How No Man's Sky Could Help Reignite Our Relationship with Space Exploration

Posted by | August 09, 2016 | Opinion, PC, PlayStation 4 | No Comments
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Have you ever dreamt of taking control of an X-Wing and blasting off into the deep reaches of our ever expanding galaxy? You’ll finally have that chance now that No Man’s Sky is available.

Hello Game’s huge space epic has you bouncing from planet to planet, discovering randomly generated lifeforms in a galaxy so huge that hours of exploration will only scratch the surface. It’s even more exciting that No Man’s Sky could offer much more than ravenous fans and ambitious developers may suggest. Could flying a ship through thousands of light-years of virtual space inspire young players to go beyond the limitations of their computer screen?

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Space exploration is no longer one of the United States’ top priorities. You could even argue that it’s no longer a priority at all. Less than one percent of the national budget goes to NASA. Our lawmakers refuse to see the benefit of putting taxpayer money in the hands of scientists and engineers whose work makes putting a man on Mars that much closer to a reality. There are a lot of benefits derived from the development of space travel. Thousands of jobs are created with the millions of dollars invested in each space voyage. Last but certainly not least, the more funding, the more we understand the fibers of our universe.

The media has a big influence on children. When kids grow up seeing The Good, the Bad and the Ugly and Once Upon a Time in the West, they dream of throwing on a holster and riding into the sunset. But, when kids grow up watching Interstellar and the The Martian, and playing No Man’s Sky, maybe they’ll want to be astronauts, astronomers, or aerospace engineers. Studies show that more than 90 percent of kids ages 2 -17 play video games. That’s nearly every kid in the nation. If the right space adventure captures the attention of gamers nationwide, it could have a cultural impact like some movies, albums, and books have had in the past.

No Man’s Sky could be the game helping thousands of kids find a passion for space exploration and discovery. It places you at the edge of its gigantic fictional galaxy and pushes you to explore, to upgrade your ship and gear, and to interact with the various life forms you’ll find. The game is so huge that it would take a lifetime to merely get a taste of what its universe has to offer. The developers don’t even know how the game will unfold as the galaxy is randomly generated. So while they designed many of the features of the life forms and planets, they don’t know what gamers will discover while on a 2 a.m. flight across the reaches of space. If I was a kid staying up into the wee hours of the morning planning my next interstellar voyage, I’d be looking into NASA internship programs, aerospace engineering courses, and colleges that specialize in expanding international space exploration.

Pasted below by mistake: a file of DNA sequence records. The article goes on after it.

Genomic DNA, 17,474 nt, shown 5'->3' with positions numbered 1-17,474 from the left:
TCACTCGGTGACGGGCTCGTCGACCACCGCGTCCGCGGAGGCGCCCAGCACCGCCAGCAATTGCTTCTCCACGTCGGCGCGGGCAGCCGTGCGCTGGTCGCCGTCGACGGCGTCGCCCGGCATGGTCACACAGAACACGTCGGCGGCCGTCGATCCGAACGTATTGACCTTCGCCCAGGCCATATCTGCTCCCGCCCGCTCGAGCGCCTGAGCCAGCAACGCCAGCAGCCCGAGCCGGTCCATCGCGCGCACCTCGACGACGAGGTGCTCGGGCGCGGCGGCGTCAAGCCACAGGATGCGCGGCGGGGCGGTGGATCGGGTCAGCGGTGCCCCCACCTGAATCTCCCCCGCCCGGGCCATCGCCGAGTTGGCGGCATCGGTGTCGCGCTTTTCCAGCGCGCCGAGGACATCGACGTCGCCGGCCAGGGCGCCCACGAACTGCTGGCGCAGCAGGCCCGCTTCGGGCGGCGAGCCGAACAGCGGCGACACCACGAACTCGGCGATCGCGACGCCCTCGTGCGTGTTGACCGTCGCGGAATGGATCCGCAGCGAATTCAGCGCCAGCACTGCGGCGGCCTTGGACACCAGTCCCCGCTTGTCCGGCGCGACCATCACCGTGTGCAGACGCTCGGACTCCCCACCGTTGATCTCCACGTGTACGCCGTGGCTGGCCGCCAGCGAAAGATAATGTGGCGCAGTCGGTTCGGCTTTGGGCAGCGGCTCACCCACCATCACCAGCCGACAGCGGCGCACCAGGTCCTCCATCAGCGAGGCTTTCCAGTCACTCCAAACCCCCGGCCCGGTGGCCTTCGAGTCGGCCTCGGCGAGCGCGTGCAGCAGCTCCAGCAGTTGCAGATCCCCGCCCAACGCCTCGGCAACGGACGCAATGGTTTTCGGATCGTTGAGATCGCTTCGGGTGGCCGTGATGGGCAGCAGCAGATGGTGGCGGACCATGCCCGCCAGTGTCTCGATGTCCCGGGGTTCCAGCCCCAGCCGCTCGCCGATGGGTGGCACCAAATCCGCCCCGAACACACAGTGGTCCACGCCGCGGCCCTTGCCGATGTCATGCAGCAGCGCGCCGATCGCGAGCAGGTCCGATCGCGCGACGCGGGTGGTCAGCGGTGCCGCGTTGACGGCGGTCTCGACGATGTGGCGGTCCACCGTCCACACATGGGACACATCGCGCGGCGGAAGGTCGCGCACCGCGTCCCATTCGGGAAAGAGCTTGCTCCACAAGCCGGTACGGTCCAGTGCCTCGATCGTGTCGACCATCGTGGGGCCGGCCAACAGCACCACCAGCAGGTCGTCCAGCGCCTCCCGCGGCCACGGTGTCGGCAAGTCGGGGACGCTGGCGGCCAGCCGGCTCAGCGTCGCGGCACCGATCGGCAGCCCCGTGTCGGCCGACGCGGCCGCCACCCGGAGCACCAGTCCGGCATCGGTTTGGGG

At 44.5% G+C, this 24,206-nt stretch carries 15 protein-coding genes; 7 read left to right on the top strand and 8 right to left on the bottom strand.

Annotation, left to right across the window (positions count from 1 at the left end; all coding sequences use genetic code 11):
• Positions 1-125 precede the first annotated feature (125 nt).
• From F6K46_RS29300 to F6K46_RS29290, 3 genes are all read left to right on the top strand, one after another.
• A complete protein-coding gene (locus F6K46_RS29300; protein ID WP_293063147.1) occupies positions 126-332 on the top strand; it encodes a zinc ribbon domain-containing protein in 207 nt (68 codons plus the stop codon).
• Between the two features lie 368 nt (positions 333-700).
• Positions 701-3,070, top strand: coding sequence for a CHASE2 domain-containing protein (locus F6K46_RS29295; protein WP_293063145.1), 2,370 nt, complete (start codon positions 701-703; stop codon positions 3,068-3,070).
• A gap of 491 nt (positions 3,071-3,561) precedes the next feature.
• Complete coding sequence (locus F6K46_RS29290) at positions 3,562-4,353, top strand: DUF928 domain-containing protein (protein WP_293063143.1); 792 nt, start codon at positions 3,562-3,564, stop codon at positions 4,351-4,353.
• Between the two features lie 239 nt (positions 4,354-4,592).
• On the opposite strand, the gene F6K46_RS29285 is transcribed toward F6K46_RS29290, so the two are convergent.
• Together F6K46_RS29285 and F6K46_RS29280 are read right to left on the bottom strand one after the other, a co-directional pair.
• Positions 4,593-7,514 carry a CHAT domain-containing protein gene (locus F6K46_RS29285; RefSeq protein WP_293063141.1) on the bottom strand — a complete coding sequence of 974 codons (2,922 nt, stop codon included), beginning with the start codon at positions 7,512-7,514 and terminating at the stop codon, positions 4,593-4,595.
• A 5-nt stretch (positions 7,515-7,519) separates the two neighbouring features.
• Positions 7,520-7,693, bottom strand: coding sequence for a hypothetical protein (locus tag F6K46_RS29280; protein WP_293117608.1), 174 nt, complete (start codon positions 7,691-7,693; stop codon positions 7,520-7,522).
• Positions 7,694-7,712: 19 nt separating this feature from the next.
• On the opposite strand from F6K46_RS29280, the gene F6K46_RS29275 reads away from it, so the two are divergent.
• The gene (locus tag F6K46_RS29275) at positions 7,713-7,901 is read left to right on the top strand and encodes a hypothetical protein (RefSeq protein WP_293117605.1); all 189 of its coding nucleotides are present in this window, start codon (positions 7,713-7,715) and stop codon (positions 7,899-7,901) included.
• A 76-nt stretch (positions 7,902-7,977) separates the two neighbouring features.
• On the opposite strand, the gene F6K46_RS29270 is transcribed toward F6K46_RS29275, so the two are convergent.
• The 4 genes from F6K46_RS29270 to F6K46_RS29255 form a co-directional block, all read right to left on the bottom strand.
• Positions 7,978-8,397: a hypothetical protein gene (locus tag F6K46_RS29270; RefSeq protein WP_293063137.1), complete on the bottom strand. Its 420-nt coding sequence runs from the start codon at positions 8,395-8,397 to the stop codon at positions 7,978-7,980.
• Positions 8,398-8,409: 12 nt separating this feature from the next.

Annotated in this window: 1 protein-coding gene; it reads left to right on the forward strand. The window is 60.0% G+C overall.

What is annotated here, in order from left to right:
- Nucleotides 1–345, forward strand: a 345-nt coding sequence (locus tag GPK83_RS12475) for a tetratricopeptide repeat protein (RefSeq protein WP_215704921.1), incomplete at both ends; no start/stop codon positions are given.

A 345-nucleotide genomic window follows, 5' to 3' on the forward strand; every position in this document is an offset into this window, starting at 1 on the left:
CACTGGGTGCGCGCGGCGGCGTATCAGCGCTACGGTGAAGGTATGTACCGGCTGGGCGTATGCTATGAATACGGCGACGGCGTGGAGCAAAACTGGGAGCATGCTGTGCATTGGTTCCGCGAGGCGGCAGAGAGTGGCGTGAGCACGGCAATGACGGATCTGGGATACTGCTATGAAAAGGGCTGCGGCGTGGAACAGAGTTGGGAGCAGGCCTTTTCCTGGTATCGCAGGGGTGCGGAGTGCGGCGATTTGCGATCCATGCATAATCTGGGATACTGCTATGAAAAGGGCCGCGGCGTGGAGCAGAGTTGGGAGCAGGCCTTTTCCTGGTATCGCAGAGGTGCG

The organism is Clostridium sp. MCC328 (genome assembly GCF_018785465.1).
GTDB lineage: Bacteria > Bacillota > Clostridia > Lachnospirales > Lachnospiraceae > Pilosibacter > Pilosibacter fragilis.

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The key to No Man’s Sky taking hold of dreams of so many is the concept of creating your own story within this huge setting. There are no overarching plots or traditional side quests to complete as you fly through this universe. Instead, you’ll find yourself creating your own narrative as you touch down on each newly discovered planet. We’re just a small dot on a massive map trying to understand what’s beyond our front door. In No Man’s Sky, most planets you visit will be barren wastelands, uninhabitable by any form of life. But the chance that you’ll run into intelligent life does exist. You just have to keep exploring.

I’m not here to argue about why we lost interest in space (Okay, maybe a little), but I am here to talk about how we can start to get that interest back again. We need to start off by encouraging children, and each other, to embrace our sense of curiosity so that even the concept of 18 quintillion planets leaves us wanting to know more. No Man’s Sky is a jumping off point for real space exploration. While taking a real space craft into the great unknown may not include fantastical life forms or space battles, it could contain discoveries that fuel the next technological breakthroughs that benefit the human race.

aron garst

About Aron Garst

Aron Garst is a freelance journalist from Northern California. He spends his time cooking the best chicken in the Bay Area, watching the Arizona Cardinals play good football, and waiting for the day Super Mario Sunshine 2 graces whatever Nintendo console that's sitting on his shelf. You can follow him on twitter @GarstProduction